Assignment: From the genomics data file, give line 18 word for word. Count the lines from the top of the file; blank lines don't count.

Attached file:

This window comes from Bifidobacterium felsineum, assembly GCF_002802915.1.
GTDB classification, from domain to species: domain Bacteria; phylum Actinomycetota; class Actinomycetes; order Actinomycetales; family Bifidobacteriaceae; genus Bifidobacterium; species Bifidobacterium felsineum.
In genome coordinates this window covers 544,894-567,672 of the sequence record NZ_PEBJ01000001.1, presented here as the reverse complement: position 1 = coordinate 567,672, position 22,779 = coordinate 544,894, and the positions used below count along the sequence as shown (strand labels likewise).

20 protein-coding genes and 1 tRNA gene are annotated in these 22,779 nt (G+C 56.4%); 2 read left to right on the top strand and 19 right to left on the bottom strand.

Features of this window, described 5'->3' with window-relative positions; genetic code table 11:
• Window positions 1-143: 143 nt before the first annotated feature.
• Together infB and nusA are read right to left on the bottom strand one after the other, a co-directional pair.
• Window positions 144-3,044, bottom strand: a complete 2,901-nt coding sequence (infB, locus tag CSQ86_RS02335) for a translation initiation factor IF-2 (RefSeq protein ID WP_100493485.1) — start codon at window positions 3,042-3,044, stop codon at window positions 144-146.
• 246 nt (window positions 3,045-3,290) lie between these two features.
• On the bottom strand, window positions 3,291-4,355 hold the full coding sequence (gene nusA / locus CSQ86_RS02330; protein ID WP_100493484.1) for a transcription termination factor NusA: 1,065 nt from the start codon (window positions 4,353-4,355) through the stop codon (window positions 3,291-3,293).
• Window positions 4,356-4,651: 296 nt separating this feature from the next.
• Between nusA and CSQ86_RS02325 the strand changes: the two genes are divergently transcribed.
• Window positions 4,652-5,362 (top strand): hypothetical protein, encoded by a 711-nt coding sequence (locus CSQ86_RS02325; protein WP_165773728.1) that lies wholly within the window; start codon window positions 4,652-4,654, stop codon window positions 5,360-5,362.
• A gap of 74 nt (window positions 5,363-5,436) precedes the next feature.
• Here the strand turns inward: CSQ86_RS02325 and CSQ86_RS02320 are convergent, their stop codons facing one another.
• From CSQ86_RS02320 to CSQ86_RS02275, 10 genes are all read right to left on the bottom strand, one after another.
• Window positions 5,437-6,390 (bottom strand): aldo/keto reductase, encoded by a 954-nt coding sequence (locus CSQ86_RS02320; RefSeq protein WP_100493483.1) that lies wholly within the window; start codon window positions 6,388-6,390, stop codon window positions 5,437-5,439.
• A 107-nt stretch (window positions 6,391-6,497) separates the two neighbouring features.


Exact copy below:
• A 107-nt stretch (window positions 6,391-6,497) separates the two neighbouring features.